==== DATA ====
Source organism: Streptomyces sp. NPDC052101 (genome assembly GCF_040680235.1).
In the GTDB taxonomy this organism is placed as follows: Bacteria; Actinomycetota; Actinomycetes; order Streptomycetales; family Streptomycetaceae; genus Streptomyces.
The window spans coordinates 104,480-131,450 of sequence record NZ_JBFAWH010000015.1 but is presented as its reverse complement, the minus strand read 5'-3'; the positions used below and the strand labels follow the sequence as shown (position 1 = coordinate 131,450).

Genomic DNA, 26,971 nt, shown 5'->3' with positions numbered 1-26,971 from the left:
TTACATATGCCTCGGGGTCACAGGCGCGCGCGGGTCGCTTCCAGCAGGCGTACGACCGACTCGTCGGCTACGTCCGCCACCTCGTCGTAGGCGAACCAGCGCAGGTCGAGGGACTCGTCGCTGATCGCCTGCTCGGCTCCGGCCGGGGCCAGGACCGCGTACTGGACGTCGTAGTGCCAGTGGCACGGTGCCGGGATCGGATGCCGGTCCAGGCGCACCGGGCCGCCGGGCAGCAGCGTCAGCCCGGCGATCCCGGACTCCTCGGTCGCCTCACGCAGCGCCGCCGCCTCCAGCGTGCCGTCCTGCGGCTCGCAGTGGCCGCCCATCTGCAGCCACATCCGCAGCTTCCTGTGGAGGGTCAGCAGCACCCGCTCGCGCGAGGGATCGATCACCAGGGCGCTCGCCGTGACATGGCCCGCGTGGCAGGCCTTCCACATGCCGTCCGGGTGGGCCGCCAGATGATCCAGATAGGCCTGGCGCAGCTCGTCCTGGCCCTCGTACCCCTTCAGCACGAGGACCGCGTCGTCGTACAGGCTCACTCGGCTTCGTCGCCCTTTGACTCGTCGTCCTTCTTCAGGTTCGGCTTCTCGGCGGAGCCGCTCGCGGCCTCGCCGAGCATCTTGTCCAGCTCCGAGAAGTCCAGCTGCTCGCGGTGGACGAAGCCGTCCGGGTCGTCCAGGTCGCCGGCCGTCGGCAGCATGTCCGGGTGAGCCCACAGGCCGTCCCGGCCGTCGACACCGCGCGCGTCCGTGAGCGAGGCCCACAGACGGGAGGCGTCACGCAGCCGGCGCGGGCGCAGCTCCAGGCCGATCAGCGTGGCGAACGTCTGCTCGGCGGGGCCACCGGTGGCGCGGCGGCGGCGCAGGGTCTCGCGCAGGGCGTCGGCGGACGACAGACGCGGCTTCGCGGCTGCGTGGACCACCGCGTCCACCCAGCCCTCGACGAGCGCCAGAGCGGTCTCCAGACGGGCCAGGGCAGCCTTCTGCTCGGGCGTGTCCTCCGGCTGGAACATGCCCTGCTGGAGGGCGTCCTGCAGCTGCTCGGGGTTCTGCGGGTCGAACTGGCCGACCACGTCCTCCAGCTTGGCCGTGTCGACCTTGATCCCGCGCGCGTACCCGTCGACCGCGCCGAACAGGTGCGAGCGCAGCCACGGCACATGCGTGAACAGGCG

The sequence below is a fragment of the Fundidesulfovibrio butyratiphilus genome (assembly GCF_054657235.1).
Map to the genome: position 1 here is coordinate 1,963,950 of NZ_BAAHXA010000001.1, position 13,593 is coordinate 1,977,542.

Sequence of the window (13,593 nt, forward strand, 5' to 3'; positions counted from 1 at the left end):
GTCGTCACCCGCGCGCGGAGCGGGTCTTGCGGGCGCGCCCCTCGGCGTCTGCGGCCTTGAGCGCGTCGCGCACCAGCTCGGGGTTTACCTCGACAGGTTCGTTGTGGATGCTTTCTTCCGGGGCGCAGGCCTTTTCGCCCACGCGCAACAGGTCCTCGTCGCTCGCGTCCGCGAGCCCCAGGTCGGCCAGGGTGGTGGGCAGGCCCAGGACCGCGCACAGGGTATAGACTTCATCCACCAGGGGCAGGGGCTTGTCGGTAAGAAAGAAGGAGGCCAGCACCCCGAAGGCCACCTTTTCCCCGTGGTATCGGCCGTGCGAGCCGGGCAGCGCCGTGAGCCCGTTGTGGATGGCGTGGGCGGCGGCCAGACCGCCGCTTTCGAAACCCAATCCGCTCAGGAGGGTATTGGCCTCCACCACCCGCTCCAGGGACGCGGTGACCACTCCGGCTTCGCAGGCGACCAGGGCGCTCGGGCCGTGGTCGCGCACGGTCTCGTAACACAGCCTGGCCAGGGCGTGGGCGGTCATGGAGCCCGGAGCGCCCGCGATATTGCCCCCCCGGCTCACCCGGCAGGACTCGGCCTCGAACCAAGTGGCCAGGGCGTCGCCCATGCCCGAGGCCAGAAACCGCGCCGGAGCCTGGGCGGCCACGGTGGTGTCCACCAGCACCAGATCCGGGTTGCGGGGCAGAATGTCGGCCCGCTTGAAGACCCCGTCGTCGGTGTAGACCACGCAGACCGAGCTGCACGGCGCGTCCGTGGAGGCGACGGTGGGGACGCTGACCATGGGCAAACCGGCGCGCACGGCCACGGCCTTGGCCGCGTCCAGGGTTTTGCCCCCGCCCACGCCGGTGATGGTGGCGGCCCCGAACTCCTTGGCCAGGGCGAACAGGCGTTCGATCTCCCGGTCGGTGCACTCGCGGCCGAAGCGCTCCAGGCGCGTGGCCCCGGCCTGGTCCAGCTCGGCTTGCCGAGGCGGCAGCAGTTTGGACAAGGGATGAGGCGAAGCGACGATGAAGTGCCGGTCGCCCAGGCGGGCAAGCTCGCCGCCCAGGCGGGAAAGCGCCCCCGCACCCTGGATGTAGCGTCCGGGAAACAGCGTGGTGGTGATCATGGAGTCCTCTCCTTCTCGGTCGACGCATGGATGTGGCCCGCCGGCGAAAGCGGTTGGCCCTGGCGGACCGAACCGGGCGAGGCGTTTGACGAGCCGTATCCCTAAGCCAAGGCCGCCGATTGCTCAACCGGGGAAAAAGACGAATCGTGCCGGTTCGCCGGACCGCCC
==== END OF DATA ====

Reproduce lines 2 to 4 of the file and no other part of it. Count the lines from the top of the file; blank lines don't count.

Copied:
In the GTDB taxonomy this organism is placed as follows: Bacteria; Actinomycetota; Actinomycetes; order Streptomycetales; family Streptomycetaceae; genus Streptomyces.
The window spans coordinates 104,480-131,450 of sequence record NZ_JBFAWH010000015.1 but is presented as its reverse complement, the minus strand read 5'-3'; the positions used below and the strand labels follow the sequence as shown (position 1 = coordinate 131,450).

Genomic DNA, 26,971 nt, shown 5'->3' with positions numbered 1-26,971 from the left: